CTIC HOME » PARTNERS MAGAZINE » Archived Issues » June 2010 Issue » Research and Technology

Research & Technology Briefs


 

Unprecedented Cropland Study Confirms Conservation Practices Work On Farms in Upper Mississippi River Basin

Conservation practices installed and applied by agricultural producers on cropland are reducing sediment, nutrient and pesticide losses from farm fields, according to Agriculture Secretary Tom Vilsack.  More...

Cool Farm Tool

A public release version of the Cool Farm Tool Greenhouse Gas Calculator, a new greenhouse gas calculator for farming, is now available.  According to Unilever, it's easy to use and gives instant results that invite users to try out alternatives and ask 'what if' questions.  The University of Aberdeen, commissioned by Unilever, designed the tool for farmers, supply chain managers and companies interested in quantifying their agricultural carbon footprint and finding practical ways of reducing it. 

Study Demonstrates No-Till Improves Soil Stability

A joint Agricultural Research Service (ARS)-multi-university study across the central Great Plains, on the effects of more than 19 years of various tillage practices, shows that no-till makes soil much more stable than plowed soil.  The study was led by Humberto Blanco-Canqui at Kansas State University at Hays, Kan., and Maysoon Mikha at the ARS Central Great Plains Research Station in Akron, Colo. ARS researchers Joe Benjamin and Merle Vigil at Akron were part of the research team that studied four sites across the Great Plains: Akron; Hays and Tribune, Kan., and the University of Nebraska at Sidney.

Algae Put to Work

Algae may become a biofuel source in the future, but could be employed today to remove nitrogen and phosphorus in livestock manure runoff, according to the Agricultural Research Service (ARS).  This may be an option for reducing nutrient delivery to the Chesapeake Bay and other water bodies.  More...  

Natural Resources Inventory Details Trends in Conservation Agriculture

The U.S. Department of Agriculture recently released new data on soil erosion and development trends on non-federal lands. This latest National Resources Inventory (NRI), focused on the years between 1982 and 2007, highlights data suggesting that that soil erosion has decreased 43 percent over the past 25 years. More...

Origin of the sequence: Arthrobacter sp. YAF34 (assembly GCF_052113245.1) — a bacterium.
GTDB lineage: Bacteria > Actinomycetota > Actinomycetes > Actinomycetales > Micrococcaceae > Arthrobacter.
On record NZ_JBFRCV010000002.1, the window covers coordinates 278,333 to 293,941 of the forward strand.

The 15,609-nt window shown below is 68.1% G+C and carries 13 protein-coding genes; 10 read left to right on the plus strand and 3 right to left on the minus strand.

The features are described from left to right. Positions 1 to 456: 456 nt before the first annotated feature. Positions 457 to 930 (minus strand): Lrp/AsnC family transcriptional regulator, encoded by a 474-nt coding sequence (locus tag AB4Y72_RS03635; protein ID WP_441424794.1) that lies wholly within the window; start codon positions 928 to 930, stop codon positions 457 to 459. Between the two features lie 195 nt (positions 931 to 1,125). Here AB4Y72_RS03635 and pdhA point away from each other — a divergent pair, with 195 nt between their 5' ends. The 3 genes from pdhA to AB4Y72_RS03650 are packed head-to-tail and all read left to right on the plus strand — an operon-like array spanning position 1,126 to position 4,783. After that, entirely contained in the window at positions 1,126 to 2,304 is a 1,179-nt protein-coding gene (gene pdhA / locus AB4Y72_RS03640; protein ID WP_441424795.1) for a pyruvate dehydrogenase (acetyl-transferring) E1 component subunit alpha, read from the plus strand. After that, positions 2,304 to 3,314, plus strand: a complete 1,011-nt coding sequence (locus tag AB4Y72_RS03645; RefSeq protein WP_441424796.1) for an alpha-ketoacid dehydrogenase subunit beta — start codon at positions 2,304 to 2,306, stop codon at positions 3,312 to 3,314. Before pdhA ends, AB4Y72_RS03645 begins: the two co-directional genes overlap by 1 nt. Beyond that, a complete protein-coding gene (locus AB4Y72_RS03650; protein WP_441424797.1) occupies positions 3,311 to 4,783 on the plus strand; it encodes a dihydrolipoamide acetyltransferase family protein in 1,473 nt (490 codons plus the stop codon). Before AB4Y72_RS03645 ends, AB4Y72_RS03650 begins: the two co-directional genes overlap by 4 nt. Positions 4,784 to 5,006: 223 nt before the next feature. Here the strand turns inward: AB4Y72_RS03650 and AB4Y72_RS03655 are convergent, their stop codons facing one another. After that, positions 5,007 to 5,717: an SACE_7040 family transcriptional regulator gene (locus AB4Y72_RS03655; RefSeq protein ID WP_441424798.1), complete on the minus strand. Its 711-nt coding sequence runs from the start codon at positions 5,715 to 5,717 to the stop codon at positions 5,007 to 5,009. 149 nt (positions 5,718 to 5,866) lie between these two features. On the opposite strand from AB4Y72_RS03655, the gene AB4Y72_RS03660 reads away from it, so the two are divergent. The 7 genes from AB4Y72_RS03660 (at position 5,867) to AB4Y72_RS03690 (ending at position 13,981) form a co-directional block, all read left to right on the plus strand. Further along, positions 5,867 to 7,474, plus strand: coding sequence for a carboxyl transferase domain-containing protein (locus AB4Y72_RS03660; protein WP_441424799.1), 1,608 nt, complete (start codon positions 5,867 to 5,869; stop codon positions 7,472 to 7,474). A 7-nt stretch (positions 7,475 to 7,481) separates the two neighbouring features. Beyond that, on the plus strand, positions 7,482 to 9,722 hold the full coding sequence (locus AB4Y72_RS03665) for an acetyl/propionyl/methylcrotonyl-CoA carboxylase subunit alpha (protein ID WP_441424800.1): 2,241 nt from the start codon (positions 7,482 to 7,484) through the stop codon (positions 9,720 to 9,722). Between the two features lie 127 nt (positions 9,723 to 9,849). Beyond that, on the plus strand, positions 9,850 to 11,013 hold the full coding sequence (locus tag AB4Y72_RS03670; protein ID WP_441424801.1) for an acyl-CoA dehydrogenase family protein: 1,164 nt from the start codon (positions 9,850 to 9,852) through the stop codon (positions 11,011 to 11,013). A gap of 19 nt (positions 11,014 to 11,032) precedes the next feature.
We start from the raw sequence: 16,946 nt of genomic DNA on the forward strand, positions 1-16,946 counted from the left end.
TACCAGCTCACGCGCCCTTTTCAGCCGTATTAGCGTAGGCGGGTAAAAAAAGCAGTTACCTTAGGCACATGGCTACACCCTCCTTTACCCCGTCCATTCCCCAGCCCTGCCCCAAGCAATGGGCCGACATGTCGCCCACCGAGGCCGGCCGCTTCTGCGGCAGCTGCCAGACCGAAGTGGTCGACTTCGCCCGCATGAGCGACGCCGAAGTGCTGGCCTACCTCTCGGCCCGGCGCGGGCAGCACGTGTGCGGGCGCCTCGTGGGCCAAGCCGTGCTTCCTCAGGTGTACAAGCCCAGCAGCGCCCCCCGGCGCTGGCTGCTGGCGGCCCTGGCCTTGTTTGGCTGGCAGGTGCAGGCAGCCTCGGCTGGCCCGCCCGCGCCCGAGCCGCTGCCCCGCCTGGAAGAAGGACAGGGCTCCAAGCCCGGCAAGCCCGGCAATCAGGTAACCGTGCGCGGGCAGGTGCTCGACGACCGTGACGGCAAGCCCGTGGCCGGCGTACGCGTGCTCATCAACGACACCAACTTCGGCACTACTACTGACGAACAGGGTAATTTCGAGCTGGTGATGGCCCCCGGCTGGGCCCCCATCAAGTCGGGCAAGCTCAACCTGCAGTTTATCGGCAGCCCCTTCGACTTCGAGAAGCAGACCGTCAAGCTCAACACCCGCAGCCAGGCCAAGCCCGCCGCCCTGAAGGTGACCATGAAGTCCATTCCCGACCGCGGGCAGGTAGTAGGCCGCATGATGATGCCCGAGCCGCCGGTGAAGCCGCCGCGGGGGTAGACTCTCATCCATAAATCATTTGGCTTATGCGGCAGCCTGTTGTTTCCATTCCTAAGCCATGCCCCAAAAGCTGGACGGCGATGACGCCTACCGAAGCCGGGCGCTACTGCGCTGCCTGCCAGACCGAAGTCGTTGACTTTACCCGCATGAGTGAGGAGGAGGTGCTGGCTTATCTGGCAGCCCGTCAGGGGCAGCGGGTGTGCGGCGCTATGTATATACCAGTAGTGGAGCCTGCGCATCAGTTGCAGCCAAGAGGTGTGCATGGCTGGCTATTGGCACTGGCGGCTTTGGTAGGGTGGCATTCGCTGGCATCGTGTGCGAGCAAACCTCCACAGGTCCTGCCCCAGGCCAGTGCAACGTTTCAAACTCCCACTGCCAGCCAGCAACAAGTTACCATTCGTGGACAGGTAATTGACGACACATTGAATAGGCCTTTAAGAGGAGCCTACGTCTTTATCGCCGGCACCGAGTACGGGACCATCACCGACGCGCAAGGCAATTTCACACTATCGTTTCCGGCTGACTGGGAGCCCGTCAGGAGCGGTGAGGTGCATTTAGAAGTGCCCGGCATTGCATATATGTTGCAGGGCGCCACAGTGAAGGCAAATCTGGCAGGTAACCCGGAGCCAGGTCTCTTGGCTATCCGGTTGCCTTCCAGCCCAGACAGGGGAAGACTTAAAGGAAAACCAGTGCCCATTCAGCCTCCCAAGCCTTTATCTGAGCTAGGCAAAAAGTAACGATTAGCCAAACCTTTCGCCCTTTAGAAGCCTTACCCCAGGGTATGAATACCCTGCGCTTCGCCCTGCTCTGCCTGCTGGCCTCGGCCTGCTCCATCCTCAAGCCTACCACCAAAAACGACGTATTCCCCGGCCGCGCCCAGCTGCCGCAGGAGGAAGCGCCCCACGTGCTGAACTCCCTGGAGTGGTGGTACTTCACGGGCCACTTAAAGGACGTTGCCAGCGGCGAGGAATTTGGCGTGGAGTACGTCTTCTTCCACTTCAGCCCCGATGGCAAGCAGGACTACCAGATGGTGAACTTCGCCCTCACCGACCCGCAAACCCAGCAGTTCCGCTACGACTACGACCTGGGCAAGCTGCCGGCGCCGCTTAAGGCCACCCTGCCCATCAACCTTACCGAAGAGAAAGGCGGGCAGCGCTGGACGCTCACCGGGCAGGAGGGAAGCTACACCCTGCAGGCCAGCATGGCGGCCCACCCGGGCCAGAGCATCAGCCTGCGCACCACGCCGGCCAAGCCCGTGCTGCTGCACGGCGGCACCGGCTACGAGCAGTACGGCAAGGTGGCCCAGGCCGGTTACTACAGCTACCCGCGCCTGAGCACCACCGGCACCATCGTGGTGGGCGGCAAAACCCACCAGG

Propane Heat for Weed Control

According to the Propane Education and Research Council (PERC), propane-fueled heat offers a chemical-free weed and insect control alternative for organic farmers and others interested in limiting the use of chemicals. To test the effectiveness of flame to control both grass and broadleaf weeds, PERC partnered with the University of Nebraska on an ongoing research project. More...

 Innovative Device Counts Corn Stalks in Experimental Fields

To improve the process of counting corn stalks and gather other important information from agricultural fields, University of Illinois agricultural engineer Tony Grift developed an innovative device that eliminates the need for manually counting plants. Mounted with laser transmitters and an on-board computer, the machine allows for corn stalk counting to be accomplished with greater ease and enhanced accuracy.  Contact Tony Grift, 217-333-2854, grift@illinois.edu

Phosphorus Recovery

Ostara unveiled a new wastewater treatment plant in Virginia that produces clean water, recovers phosphorus and turns it into an environmentally-friendly commercial fertilizer. Contact:  Ted Rossman trossman@newventurecom.com  Video: (http://www.youtube.com/watch?v=DkGtSSsmxfA)

Nutrient Management in Livestock

A team of researchers in Penn State's College of Agricultural Sciences is investigating whether feeding cattle low-protein diets might result in the animals more efficiently utilizing nitrogen in their diet and reduce ammonia emissions from dairy operations.  More...